As accountants say, the bottom line is important. The compound annual growth rate (CAGR) of 7.1 per cent between 2012-13 and 2018-19 has now fallen to 5.9 per cent between 2018-19 and 2021-22. Is the railway becoming more like a Potemkin village, where an imposing facade hid an undesirable condition?

Eye-catching projects

Uttarakhand Pilgrimage

At night, the hills of Garhwal reverberate with the noise of tunnel boring machines as work continues round the clock on the Rishikesh-Karnaprayag line. It is as much for pilgrimage to the Char Dham shrines as it is of geo-strategic importance as it will help faster troop movement to the China border. As is the case with the Bullet Train, this was also on the drawing board of the UPA. The Modi government gave it momentum by calling in foreign experts and declaring it a project of national importance. Once completed, although serious doubts about its environmental nature remain, it will cut travel time between Rishikesh and Karnaprayag to four hours from the current 10-hour road journey through steep gradients.

Sri Lanka by train?

Almost 58 years ago, one of the most powerful storms to hit India swept the Pamban-Dhanushkodi passenger train, its 200 passengers and parts of the bridge’s girders into a raging sea, obliterating all traces within minutes. The railways are now planning to develop an 18 km long line between Rameswaram and Dhanushkodi. Eventually, a link to Sri Lanka will be initiated. The news for tourists and pilgrims going to Sri Lanka is that they no longer need to take the more expensive and time-consuming flights to Colombo.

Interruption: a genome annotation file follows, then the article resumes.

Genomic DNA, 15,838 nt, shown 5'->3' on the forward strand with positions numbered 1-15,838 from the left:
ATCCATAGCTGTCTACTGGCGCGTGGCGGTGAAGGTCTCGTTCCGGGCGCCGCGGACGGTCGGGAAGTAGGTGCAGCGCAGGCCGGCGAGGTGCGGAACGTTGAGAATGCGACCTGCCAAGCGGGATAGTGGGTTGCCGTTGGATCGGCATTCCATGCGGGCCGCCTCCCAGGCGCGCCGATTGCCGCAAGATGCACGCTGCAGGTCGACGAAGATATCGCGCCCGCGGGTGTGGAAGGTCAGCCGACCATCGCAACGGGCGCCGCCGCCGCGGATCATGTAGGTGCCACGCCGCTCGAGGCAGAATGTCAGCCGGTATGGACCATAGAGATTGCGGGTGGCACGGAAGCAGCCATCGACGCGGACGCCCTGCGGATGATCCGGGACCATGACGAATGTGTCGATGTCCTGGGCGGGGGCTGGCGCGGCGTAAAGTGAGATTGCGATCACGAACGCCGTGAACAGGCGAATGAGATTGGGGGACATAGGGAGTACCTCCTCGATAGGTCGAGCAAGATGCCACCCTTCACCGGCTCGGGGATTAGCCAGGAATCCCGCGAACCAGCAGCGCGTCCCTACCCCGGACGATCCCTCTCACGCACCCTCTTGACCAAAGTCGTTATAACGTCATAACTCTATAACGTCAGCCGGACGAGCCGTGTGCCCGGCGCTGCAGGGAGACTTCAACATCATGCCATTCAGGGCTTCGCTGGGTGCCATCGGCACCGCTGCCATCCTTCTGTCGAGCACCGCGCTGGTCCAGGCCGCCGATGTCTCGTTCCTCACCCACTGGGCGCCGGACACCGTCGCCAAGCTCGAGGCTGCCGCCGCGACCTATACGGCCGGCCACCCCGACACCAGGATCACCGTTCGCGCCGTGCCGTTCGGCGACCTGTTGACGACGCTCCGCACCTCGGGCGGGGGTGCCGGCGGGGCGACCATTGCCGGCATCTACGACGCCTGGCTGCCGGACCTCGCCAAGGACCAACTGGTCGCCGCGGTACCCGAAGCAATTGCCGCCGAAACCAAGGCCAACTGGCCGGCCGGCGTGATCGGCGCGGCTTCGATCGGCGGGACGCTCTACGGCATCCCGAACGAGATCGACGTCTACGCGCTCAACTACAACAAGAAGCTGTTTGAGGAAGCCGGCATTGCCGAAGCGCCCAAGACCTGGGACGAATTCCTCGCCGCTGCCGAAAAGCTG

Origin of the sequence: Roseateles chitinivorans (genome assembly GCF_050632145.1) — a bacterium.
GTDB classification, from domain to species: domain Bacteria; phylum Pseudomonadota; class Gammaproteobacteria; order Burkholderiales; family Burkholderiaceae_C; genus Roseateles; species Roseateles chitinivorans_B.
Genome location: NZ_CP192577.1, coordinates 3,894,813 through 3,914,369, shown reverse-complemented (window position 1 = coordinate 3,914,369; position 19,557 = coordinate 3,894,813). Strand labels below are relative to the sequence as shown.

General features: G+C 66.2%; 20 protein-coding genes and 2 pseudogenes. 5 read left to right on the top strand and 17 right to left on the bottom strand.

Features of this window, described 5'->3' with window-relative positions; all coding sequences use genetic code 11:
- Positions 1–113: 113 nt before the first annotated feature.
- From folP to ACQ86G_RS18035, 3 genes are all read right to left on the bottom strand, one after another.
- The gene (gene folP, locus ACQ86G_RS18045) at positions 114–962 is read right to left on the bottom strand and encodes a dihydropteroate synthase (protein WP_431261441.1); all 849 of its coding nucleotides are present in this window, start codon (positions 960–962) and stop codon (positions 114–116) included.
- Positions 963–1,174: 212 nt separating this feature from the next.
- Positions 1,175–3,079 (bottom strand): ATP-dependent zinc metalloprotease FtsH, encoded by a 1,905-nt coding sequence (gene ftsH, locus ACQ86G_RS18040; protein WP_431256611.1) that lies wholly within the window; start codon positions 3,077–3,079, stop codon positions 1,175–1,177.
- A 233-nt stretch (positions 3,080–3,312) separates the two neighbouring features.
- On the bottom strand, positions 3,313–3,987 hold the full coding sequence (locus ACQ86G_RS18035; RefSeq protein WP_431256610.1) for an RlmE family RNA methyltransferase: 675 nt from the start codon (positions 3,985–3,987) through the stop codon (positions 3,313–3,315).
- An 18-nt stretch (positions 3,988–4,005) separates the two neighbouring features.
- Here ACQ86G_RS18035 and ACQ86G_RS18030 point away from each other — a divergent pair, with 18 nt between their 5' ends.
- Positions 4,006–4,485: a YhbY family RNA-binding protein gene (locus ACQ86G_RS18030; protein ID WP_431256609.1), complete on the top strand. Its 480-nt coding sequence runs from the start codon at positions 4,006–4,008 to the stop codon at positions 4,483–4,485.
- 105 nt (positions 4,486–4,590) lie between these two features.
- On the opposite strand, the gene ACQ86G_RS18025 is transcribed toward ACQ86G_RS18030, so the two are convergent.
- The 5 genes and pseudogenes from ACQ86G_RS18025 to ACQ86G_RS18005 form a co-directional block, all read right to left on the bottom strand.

Another color will flash by

Most trainers are colored blue. Next in number are red colored buses, made in Kapurthala. Fanners have now started to see more of white colored trainers. The blue ones are called Integral Coach Factory buses and can travel up to 110 km/h. The red trainers are known as Linke Hofmann Busch, or LHB. Much leaner, they can reach speeds of 160 km/h. They also do not telescope (stack on top of each other) in the event of an accident. The 15,000 red LHB coaches and the 35,000 blue ICF coaches now have a companion in the Vande Bharat trainsets, resplendent in white. There are plans to introduce 400 Vande Bharat trains with a sleeper version. Currently 102 Vande Bharat Express trains are chair carriages.